Happy Anderson eyes further success
James Anderson hopes there is “plenty more left to come” after he joined an elite band of bowlers to have claimed 300 Test wickets for England.
Anderson took his tally of five-day scalps to 301 with a return of 3-32 on the second day of the first Investec Test against New Zealand at Lord’s.
The match remains intriguingly poised, with New Zealand 79 behind on 153 for four following a dashing 66 from Ross Taylor and Kane Williamson’s unbeaten 44.
Regardless of the eventual outcome, however, the match will forever be memorable for Anderson, who admitted he was pleased to reach a landmark that has been in his sights for some time.
The Lancashire seamer had 288 wickets to his name ahead of the reverse series in New Zealand earlier this year, and has now joined Sir Ian Botham, Bob Willis and Fred Trueman in the 300 club.
After removing Hamish Rutherford in his first over, Anderson's moment to savour arrived later in his new-ball spell when Peter Fulton edged to second slip.
“I’m quite happy that it’s out of the way now, and I did it early and didn’t have to wait around for it,” Anderson said.
“You just want to get it out of the way, because you don't want to go through a couple of games not getting wickets.
“It's been difficult to avoid. I knew I was within touching distance in New Zealand, but obviously it didn't happen. I'm just delighted that I've got there, and hope there is plenty more left to come.”
After becoming the first man to reach the 300-wicket mark in 1964, Fred Trueman famously declared that anyone else doing so in future would be “bloody tired”.
With a smile on his face, Anderson said: “I’m feeling okay actually. I'm not getting that old yet, so I think I've got a few more left.”
The 30-year-old’s 300th dismissal came courtesy of a catch from his close pal Graeme Swann.
“It's nice to see him hold on to one,” Anderson joked.
“It was a really nice moment, and I could see how much it meant to him as well - how pleased he was for me.”
Anderson subsequently claimed the key wicket of Taylor and England managed one more breakthrough prior to stumps as Dean Brownlie fell lbw to Steven Finn following a successful home review.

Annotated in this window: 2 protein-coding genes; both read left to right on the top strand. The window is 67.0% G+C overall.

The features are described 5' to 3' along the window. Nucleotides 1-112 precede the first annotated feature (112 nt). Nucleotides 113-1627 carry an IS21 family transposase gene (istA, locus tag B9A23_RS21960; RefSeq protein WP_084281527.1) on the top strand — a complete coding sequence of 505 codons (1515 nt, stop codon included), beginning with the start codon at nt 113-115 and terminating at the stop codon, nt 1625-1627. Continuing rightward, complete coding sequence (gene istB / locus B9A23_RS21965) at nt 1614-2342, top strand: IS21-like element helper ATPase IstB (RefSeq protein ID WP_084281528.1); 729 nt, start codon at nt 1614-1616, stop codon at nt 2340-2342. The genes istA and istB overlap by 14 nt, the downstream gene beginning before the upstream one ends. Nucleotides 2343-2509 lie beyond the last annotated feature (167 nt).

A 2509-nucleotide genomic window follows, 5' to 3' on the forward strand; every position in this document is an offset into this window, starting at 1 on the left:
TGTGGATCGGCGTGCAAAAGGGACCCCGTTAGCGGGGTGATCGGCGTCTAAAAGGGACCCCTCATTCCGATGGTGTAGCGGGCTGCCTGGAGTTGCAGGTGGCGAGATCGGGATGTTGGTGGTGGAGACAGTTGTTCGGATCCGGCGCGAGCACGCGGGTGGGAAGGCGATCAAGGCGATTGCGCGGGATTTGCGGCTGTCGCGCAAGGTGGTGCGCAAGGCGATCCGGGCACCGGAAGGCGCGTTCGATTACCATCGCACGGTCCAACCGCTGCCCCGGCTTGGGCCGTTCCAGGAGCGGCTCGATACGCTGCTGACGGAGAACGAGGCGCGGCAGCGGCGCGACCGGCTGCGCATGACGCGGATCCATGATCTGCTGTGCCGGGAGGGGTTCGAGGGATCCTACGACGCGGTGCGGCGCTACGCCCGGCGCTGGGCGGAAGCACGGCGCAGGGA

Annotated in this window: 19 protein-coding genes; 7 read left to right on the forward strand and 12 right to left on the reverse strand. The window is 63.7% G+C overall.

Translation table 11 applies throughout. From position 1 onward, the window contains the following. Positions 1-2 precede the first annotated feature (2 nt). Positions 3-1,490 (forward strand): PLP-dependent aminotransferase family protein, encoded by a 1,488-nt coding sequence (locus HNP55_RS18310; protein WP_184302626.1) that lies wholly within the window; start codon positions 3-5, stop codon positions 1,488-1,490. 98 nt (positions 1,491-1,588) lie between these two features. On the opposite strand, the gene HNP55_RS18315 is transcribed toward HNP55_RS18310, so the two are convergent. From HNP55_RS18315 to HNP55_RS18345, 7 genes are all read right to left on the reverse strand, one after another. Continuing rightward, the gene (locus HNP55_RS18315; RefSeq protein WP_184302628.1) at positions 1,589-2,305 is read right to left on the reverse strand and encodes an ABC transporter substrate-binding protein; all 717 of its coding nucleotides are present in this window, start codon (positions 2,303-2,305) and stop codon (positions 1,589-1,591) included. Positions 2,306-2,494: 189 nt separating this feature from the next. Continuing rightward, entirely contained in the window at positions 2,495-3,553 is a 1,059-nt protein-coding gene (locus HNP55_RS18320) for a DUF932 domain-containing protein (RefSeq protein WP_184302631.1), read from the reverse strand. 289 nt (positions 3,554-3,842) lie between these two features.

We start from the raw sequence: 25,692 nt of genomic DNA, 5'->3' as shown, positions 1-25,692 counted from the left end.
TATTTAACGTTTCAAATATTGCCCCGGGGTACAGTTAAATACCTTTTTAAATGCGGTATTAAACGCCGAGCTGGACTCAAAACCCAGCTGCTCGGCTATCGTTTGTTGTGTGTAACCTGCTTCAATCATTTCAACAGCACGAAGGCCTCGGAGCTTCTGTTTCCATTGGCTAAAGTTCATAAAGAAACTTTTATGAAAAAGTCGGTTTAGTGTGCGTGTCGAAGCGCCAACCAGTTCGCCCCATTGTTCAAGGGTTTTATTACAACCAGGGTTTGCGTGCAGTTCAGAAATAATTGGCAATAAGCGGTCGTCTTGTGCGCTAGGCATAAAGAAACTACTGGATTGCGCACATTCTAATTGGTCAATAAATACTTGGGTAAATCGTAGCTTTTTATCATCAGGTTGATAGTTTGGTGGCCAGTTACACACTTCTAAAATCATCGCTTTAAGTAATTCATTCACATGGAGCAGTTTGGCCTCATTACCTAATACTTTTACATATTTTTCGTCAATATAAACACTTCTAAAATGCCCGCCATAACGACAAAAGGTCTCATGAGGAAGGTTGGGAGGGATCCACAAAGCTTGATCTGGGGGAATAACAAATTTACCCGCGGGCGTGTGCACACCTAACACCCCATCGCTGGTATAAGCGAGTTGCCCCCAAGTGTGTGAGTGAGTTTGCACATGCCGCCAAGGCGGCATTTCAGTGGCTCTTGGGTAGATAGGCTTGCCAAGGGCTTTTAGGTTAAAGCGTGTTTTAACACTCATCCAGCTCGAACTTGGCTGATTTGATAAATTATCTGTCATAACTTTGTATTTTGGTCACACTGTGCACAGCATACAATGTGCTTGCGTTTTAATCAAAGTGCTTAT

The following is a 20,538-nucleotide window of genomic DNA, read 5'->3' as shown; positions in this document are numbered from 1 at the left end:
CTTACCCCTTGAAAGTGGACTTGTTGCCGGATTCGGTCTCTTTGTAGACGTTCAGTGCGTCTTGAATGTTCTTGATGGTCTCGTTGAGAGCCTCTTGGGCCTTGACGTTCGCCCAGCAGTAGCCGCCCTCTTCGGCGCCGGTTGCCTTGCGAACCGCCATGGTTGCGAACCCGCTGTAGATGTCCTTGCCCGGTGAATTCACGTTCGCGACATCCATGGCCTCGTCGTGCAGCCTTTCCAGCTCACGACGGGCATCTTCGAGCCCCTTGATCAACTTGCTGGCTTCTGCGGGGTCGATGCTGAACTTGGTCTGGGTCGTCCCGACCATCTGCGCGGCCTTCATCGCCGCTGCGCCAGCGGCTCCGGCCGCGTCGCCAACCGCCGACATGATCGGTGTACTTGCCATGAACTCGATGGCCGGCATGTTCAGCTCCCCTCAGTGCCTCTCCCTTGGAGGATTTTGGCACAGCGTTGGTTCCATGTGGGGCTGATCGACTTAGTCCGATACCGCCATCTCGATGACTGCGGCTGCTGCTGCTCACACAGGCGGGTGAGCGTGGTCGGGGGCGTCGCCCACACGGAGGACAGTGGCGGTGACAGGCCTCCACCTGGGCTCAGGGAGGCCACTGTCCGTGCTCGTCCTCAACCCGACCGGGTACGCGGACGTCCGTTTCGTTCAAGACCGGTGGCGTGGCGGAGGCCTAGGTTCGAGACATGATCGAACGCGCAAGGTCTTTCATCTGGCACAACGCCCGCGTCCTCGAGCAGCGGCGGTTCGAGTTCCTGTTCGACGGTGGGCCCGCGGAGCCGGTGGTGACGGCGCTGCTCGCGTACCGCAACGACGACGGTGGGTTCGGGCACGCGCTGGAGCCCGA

"We managed to claw it back towards the end,” Anderson concluded.
"I thought Finny's wicket was very important for us, because they were starting to build a partnership - and we needed to get back in the game.
"That's done it - and we know we've got a chance tomorrow morning, if we bowl well, to make further inroads.”
Taylor, whose boundary-laden 72-ball innings contrasted sharply to the efforts of every other batsman in this match so far, agreed that the game was still very much in the balance.
“I think it’s still pretty evenly poised,” he acknowledged.
“We’re marginally ahead I guess, from where we were at the start of the day, but there’s still a big morning ahead tomorrow to dictate how good our day really was today.
“To go in with six wickets in the bank is good. If we were five down it probably would have been even or a little in England’s favour.
“We do need a 50- or 60-run lead minimum, but obviously if we get a good partnership it could be more.”
The former New Zealand captain insisted he had not gone out with the intention to score so freely, adding: “I just wanted to see what it was like.
Taylor continued: “When you lose two early wickets you’ve got to weigh up the situation and I wanted to be as positive as possible, but play straight.
“There were a few loose balls that I cut but it wasn’t my intention to go out and score at a run a ball for a while.”
From Taylor’s point of view, the only disappointment arose from his failure to kick on to three figures.
“I would have taken that (66) at the start of the day, but I guess once you’re in, you need to go on and I’m disappointed I didn’t do that,” he admitted.